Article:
Me & Howard Stern & the FCC

The Fight To Take Back Out Public Airwaves From Indecent and Obscene Broadcasters


Al Westcott is single handedly responsible for more than $2.1 Million in FCC indecency fines against Howard Stern and his broadcasters. No individual in the history of broadcasting has been more successful in making broadcasters responsible for their actions than Al Westcott. Al Westcott is the broadcasting 'watchdog' who operates on his own. Al Westcott is not affiliated with any religious or political organization. All costs of his activities have been borne solely by Al Westcott with no financial help from any person or organization. Al Westcott is "King Of All Stern Fines"!

Wednesday, May 12, 2004

How The FCC Finds Out About An Obscent Broadcast

Al Westcott - Ojai, California

How does the Federal Communications Commission ("FCC") find out about an obscene radio or television broadcast?

The short answer is that all of us citizens must become unpaid 'investigators' for the FCC.

There are several ways that the FCC may learn about a possible violation of the Communications Act and the FCC's rules.

In most cases, a violation comes to the attention of the FCC through complaints filed by another licensee, a competitor, consumer, or some other interested party.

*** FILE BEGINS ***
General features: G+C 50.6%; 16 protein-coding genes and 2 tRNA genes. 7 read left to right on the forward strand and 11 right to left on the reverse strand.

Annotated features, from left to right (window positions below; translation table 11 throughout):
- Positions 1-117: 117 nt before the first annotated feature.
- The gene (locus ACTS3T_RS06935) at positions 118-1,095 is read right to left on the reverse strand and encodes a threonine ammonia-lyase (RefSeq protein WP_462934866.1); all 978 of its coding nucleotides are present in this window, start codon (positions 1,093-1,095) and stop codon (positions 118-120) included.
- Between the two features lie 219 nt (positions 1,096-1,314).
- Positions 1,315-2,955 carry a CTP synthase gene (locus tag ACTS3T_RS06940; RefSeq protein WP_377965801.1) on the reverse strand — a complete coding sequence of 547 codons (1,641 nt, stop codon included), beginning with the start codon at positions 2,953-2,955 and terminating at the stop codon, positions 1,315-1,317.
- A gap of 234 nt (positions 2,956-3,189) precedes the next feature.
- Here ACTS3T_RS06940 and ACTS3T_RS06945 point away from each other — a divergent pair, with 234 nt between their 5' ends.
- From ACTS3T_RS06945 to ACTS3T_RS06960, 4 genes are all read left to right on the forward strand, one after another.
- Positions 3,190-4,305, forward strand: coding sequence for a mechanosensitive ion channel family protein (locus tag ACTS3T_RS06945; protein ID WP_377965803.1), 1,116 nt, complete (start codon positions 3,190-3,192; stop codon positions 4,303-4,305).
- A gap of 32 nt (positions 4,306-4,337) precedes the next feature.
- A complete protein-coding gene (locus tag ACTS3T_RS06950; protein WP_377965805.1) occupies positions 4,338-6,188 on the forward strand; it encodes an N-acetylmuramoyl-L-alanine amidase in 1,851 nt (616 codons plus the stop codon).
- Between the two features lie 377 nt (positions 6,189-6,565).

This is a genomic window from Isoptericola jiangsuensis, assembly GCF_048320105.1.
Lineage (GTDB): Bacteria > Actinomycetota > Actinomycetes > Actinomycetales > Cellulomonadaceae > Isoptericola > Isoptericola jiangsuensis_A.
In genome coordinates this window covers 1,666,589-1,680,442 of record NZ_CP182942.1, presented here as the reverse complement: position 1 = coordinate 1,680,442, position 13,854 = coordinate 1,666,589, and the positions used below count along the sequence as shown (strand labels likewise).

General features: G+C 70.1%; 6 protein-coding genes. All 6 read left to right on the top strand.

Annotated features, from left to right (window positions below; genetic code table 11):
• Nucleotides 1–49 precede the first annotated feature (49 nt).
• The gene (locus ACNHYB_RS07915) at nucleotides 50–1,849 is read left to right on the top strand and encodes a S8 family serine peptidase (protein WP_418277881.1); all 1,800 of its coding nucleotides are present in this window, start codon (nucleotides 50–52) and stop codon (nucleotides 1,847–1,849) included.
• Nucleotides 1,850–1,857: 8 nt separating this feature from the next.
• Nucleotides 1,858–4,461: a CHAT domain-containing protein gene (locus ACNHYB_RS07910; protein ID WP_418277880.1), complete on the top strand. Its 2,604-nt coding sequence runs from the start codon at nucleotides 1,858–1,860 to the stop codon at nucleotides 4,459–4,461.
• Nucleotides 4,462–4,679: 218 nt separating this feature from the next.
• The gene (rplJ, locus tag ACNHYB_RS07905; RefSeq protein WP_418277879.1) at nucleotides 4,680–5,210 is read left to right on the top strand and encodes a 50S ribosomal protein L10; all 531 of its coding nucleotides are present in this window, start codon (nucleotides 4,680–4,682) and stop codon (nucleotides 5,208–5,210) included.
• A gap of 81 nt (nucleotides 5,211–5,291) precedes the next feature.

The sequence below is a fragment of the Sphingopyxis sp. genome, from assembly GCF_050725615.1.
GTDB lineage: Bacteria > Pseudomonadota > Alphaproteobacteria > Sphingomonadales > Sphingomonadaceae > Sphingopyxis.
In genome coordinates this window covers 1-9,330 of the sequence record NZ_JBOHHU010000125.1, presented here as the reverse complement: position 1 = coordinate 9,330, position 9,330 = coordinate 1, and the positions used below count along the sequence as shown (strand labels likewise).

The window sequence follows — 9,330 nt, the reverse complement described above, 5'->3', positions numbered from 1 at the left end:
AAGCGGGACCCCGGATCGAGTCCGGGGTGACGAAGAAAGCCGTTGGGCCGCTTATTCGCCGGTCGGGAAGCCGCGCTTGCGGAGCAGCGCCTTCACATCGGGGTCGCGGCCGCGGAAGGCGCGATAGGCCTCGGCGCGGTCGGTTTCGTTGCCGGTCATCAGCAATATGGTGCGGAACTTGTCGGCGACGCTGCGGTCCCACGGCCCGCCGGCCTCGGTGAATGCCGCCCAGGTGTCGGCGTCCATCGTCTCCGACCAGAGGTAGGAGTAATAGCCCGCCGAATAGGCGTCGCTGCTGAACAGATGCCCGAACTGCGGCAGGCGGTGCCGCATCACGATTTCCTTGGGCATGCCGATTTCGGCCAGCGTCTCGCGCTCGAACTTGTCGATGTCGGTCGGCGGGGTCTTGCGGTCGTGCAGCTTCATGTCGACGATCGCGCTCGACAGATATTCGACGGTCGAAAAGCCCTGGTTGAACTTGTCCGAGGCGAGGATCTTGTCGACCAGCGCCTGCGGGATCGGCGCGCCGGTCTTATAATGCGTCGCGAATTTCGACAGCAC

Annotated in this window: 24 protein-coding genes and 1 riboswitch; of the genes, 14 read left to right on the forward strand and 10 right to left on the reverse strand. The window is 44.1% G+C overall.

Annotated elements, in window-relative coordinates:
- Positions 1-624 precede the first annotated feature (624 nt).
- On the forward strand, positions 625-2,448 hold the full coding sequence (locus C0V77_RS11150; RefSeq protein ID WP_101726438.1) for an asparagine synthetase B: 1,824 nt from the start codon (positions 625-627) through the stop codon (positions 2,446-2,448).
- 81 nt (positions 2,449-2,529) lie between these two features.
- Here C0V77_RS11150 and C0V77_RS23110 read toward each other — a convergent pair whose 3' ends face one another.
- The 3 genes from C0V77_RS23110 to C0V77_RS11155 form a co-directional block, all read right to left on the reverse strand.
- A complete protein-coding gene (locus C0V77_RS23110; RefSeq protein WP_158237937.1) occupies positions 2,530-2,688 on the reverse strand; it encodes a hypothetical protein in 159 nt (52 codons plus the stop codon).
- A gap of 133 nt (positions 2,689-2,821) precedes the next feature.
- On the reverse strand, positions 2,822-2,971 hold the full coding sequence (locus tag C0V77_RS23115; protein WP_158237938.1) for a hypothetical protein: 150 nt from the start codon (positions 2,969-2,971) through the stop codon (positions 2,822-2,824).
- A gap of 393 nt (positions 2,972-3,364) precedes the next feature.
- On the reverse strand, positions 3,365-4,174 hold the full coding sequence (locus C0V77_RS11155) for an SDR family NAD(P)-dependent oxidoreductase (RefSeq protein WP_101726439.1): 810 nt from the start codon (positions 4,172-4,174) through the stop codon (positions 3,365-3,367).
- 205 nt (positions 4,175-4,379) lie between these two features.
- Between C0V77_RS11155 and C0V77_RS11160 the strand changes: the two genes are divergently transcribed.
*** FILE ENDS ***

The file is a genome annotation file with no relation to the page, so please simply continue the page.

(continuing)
Complaints can be "formal" or "informal."Formal complaints must contain certain information required by the FCC's rules and may be subject to a filing fee.

Informal complaints may be filed in letter format and generally must identify the name of the party alleged to have violated the rule, location where the company or licensee operates, the specific rule alleged to have been violated, and must describe the specific circumstances surrounding the alleged violation.

Because the Communications Act imposes a time limit or "statute of limitation" by which the Commission may take certain enforcement actions (i.e., assess forfeitures) against specific violations, complaints should be filed as soon as possible following the alleged violation.

Complaints brought by citizens about indecent and obscene broadcasts must document the following:

1. The time of day of the broadcast,

2. The call letters of the station (radio or television station letters),

3. A detailed description of the offensive broadcast,

4. The name of the person(s) who made the broadcast, and

5. Your personal information - name, address, etc.

The more complete you make the information - the more likely you will get a response from the FCC.

But, don't hold your breath, I filed a complaint against Howard Stern back in 1990 and it took the FCC two years to finally fine Stern's broadcasters.

Email Al Westcott

To find out more about Westcott versus Stern go to:

"The Official Al Westcott Stop Howard Stern Website"


Post a Comment

<< Home